June 4, 2015 |
SEEMA S. SONNAD was passionate about her researches in the health services field, but she had another passion, running. She was one of those runners who think mere marathons (26.2 miles) are not challenging enough. They go for the big distances. It was while running an ultramarathon in Washington State on May 27 that Seema suffered a cardiac arrhythmia. She died in Valley Medical Center in Renton, Wash. She was 52 and had homes in West Philadelphia and Chadds Ford. Seema S. Sonnad was director of Health Services Research for the Value Institute at Christiana Care Health System in Wilmington, Del., a position to which she was appointed in October 2012.
June 3, 2015 |
William Russell Turner, 103, of Ardmore, a senior research scientist at the Atlantic Richfield Co. from 1940 to 1971 and a member of the Philadelphia Stock Exchange from 1971 to 1994, died Wednesday, May 20, of respiratory failure at home. Mr. Turner was born in the coal region of Schuylkill County. His father died when he was 6, so he learned to find his way at an early age. He graduated from the University of Pennsylvania and was first employed by ARCO as an operator in the cracking department of a refinery, where petroleum crude is converted into gasoline and other products.
May 11, 2015 |
For more than a century, medical education in the United States has meant learning how to practice medicine and how to do research to make medicine better. But that could be changing. Given the need for more primary-care physicians, the shortage of certain specialists, and the belief that medical schools boost local economies, 36 institutions have opened across the country in the last 20 years. That growth "has been accompanied by a shift toward new medical-education models where research plays a minimal role," according to a paper published recently in Science Translational Medicine.
May 6, 2015 |
William Wooden is a city resident and registered voter. Yet with two weeks until the mayoral primary election, Wooden has no idea who he is voting for. He is not alone. Like most of the dozen people interviewed during the lunch hour Monday at Dilworth Park, Wooden simply didn't know much about the candidates or even their names. Wooden said he has seen the television ads for a female candidate who said she would sue the state for not providing enough money for the schools.
May 4, 2015 |
Kellie Woll administered a few squirts of clear liquid to a dish full of wriggling tadpoles and within minutes, the creatures became completely still. A few minutes after that, they started to move again. No surprise, as the liquid contained propofol, a widely used anesthetic. With it and most other anesthetics, however, there is not much difference between the amount needed to put someone to sleep and the amount that will knock one out permanently. Woll works in the University of Pennsylvania lab of Roderic G. Eckenhoff, who is on a long-term quest for better alternatives.
April 16, 2015 |
Stuart G. Younkin was an Iowa farm boy whose skills in milking cows helped put him through college. While studying for bachelor's and master's degrees at Iowa State University in the late 1930s, "he was living on a farm" near campus, his daughter, Rebecca Kotrba said. "He was milking cows in the morning and at night" for the farm family, and tending to his studies the rest of the time. "Pretty incredible," she said. It was during the Depression, and his family's crop farm didn't produce enough to pay for his education.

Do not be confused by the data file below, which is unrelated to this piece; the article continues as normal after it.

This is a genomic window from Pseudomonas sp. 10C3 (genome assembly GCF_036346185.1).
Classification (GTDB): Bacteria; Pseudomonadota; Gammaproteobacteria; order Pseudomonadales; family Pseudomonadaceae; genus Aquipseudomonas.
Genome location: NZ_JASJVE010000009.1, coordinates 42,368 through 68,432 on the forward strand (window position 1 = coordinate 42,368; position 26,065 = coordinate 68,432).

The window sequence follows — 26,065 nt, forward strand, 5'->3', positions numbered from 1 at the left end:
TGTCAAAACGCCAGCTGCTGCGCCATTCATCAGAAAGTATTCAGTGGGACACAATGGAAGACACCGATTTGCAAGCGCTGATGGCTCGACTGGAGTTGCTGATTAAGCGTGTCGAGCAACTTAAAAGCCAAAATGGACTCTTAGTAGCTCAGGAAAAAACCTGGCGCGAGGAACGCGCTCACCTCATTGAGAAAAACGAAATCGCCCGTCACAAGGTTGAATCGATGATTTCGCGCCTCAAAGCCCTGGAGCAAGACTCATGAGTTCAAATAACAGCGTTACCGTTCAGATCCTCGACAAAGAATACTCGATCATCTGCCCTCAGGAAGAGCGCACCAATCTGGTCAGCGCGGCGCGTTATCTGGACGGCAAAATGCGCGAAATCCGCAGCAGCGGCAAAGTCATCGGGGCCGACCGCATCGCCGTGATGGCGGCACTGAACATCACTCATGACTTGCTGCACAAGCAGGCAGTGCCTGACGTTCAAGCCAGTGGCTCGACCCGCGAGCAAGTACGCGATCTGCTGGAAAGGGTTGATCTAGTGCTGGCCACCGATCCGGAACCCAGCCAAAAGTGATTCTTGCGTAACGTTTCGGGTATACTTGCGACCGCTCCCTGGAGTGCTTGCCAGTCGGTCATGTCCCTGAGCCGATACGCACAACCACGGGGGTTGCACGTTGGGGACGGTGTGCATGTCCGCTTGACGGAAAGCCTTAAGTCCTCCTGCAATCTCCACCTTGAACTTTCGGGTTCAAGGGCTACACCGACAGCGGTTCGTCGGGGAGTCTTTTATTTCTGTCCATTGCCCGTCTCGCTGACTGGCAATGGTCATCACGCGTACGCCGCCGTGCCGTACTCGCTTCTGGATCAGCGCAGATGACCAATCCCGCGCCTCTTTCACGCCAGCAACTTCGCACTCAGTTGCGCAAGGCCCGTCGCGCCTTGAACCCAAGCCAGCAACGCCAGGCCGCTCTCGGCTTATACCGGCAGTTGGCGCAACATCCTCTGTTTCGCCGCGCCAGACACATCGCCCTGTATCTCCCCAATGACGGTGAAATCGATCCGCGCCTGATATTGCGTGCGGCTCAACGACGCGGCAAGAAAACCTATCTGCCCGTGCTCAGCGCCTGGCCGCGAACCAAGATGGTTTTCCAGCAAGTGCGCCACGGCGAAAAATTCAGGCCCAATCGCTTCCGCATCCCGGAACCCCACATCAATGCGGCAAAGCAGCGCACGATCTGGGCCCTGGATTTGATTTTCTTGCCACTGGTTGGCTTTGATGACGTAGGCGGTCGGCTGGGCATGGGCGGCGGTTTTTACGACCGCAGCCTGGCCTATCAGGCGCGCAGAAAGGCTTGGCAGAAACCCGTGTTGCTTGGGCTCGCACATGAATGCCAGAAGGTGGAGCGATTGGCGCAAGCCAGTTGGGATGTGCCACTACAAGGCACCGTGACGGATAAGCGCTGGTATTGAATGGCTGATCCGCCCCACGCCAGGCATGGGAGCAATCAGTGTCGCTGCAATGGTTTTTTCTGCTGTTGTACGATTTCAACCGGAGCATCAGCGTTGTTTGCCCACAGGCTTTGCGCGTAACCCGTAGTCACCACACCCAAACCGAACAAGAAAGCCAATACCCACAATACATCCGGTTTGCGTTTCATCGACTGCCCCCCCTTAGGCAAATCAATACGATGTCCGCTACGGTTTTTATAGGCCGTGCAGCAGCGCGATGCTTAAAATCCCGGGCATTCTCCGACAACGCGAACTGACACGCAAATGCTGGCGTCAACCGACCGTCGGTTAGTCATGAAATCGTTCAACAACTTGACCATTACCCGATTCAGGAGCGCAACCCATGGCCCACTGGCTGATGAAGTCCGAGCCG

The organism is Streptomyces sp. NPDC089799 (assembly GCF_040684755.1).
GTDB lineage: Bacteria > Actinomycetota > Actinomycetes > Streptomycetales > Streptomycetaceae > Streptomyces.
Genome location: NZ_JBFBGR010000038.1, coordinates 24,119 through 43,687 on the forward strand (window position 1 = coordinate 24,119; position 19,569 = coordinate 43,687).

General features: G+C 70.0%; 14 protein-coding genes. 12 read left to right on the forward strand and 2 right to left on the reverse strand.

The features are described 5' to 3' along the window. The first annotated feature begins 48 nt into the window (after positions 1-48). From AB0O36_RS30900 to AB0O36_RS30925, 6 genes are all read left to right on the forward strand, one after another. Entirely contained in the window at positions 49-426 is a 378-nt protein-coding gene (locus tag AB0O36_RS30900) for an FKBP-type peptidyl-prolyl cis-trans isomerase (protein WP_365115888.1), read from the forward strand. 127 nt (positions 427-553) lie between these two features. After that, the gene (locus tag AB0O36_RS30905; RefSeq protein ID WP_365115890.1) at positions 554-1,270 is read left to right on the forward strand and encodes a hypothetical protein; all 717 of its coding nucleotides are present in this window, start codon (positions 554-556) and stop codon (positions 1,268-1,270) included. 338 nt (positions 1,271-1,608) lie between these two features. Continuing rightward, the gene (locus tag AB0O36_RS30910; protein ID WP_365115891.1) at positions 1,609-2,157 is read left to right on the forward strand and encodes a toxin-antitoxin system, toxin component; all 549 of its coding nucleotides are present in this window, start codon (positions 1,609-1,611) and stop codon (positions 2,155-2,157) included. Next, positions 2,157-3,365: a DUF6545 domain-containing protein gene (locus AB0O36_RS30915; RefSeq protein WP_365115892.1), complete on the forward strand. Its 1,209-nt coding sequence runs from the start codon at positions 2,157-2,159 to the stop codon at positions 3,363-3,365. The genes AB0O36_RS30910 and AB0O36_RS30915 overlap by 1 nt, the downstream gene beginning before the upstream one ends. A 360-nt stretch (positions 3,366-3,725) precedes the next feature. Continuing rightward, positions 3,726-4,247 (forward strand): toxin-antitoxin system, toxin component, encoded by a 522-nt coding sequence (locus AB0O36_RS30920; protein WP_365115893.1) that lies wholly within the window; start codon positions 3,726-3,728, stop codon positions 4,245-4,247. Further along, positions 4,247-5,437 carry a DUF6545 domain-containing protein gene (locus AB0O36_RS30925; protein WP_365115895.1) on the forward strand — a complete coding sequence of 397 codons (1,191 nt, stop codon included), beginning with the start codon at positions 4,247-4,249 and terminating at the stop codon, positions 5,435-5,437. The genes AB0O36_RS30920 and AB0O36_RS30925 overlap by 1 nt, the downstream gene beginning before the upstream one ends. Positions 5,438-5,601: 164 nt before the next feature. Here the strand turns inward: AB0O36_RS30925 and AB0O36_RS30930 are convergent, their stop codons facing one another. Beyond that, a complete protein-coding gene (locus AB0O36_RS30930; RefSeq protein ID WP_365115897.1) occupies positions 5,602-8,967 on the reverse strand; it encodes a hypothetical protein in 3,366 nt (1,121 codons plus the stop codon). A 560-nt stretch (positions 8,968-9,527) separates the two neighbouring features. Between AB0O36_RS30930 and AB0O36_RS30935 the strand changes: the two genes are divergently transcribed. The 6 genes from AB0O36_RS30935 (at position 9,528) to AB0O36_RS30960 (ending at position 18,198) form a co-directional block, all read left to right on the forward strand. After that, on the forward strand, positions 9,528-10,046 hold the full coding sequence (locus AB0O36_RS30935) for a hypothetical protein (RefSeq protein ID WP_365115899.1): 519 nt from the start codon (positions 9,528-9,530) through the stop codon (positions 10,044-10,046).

April 4, 2015 |
Kenneth Rowen Heimlich, 82, of West Chester, former director of research for Merck, Sharp & Dohme, died Tuesday, March 17, of Alzheimer's disease at his home. Born to Herman and Lula Heimlich in Rockford, Ill., Dr. Heimlich grew up in Indiana. He earned a bachelor of science degree in 1954, a master's degree in 1956, and a doctorate in 1958, all in pharmaceutical chemistry from Purdue University. Dr. Heimlich was director of pharmaceutical research and development for Merck, Sharp & Dohme Research Laboratories in West Point.
March 22, 2015 |
In a few days, surgeons at Children's Hospital of Philadelphia are scheduled to operate on the heart of Graziella Nobile's newborn baby, fixing a grave arterial defect that, if left unrepaired, would be fatal. The hospital lately has a stellar record on that type of operation, in the sense of getting patients home alive. From 2009 to 2012, the most recent data available, 60 infants had this surgery, called an arterial switch, and all survived. The part that doctors have yet to figure out completely is the brain.
March 1, 2015 |
Simon's Fund, the local nonprofit that highlights the dangers of sudden cardiac death in children, has invested about $200,000 to build the first national registry for adolescent hearts. HeartBytes will collect data and imaging at screenings of students and young athletes nationwide and make it available for research into the puzzle of sudden cardiac arrest. Current plans call for academics to have free use of the data. But if "someone comes along who does have funds, like Pharma, I would entertain a fee for access," said Darren Sudman, cofounder of the fund named for his late son, Simon.